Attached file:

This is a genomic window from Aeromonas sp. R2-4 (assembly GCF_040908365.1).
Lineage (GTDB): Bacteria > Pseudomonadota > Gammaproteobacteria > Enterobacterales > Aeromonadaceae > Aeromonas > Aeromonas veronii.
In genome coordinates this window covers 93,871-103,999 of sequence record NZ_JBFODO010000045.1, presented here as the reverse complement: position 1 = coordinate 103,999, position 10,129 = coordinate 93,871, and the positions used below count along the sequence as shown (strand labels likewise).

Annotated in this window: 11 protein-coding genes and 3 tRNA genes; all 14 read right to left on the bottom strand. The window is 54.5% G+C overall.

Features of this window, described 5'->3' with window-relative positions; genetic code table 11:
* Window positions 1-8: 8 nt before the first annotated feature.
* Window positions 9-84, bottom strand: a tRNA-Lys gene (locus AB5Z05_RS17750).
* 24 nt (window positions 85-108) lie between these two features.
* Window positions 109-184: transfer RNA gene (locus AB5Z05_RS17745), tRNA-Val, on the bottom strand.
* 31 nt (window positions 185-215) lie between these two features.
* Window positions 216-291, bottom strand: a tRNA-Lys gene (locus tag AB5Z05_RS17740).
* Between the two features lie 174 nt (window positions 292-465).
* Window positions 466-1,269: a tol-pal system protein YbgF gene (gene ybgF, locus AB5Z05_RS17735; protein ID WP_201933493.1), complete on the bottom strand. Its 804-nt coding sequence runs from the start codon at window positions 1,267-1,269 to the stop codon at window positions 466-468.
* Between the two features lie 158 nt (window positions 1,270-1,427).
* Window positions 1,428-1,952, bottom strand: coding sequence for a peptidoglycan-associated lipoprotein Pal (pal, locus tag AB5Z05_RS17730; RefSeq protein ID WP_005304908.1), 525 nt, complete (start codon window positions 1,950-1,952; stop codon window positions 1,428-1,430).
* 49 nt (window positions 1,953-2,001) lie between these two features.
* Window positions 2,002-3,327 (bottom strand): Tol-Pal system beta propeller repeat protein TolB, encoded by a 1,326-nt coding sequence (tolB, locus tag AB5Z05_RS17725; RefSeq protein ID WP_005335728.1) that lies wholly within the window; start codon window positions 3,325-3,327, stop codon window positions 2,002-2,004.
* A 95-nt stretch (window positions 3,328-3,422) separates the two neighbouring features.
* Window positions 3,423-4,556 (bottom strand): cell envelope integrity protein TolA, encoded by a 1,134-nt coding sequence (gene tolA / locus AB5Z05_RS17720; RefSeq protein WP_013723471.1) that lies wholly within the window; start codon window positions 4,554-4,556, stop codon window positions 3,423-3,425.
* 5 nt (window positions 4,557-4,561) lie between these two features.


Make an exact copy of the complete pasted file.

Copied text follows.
This is a genomic window from Aeromonas sp. R2-4 (assembly GCF_040908365.1).
Lineage (GTDB): Bacteria > Pseudomonadota > Gammaproteobacteria > Enterobacterales > Aeromonadaceae > Aeromonas > Aeromonas veronii.
In genome coordinates this window covers 93,871-103,999 of sequence record NZ_JBFODO010000045.1, presented here as the reverse complement: position 1 = coordinate 103,999, position 10,129 = coordinate 93,871, and the positions used below count along the sequence as shown (strand labels likewise).

Annotated in this window: 11 protein-coding genes and 3 tRNA genes; all 14 read right to left on the bottom strand. The window is 54.5% G+C overall.

Features of this window, described 5'->3' with window-relative positions; genetic code table 11:
* Window positions 1-8: 8 nt before the first annotated feature.
* Window positions 9-84, bottom strand: a tRNA-Lys gene (locus AB5Z05_RS17750).
* 24 nt (window positions 85-108) lie between these two features.
* Window positions 109-184: transfer RNA gene (locus AB5Z05_RS17745), tRNA-Val, on the bottom strand.
* 31 nt (window positions 185-215) lie between these two features.
* Window positions 216-291, bottom strand: a tRNA-Lys gene (locus tag AB5Z05_RS17740).
* Between the two features lie 174 nt (window positions 292-465).
* Window positions 466-1,269: a tol-pal system protein YbgF gene (gene ybgF, locus AB5Z05_RS17735; protein ID WP_201933493.1), complete on the bottom strand. Its 804-nt coding sequence runs from the start codon at window positions 1,267-1,269 to the stop codon at window positions 466-468.
* Between the two features lie 158 nt (window positions 1,270-1,427).
* Window positions 1,428-1,952, bottom strand: coding sequence for a peptidoglycan-associated lipoprotein Pal (pal, locus tag AB5Z05_RS17730; RefSeq protein ID WP_005304908.1), 525 nt, complete (start codon window positions 1,950-1,952; stop codon window positions 1,428-1,430).
* 49 nt (window positions 1,953-2,001) lie between these two features.
* Window positions 2,002-3,327 (bottom strand): Tol-Pal system beta propeller repeat protein TolB, encoded by a 1,326-nt coding sequence (tolB, locus tag AB5Z05_RS17725; RefSeq protein ID WP_005335728.1) that lies wholly within the window; start codon window positions 3,325-3,327, stop codon window positions 2,002-2,004.
* A 95-nt stretch (window positions 3,328-3,422) separates the two neighbouring features.
* Window positions 3,423-4,556 (bottom strand): cell envelope integrity protein TolA, encoded by a 1,134-nt coding sequence (gene tolA / locus AB5Z05_RS17720; RefSeq protein WP_013723471.1) that lies wholly within the window; start codon window positions 4,554-4,556, stop codon window positions 3,423-3,425.
* 5 nt (window positions 4,557-4,561) lie between these two features.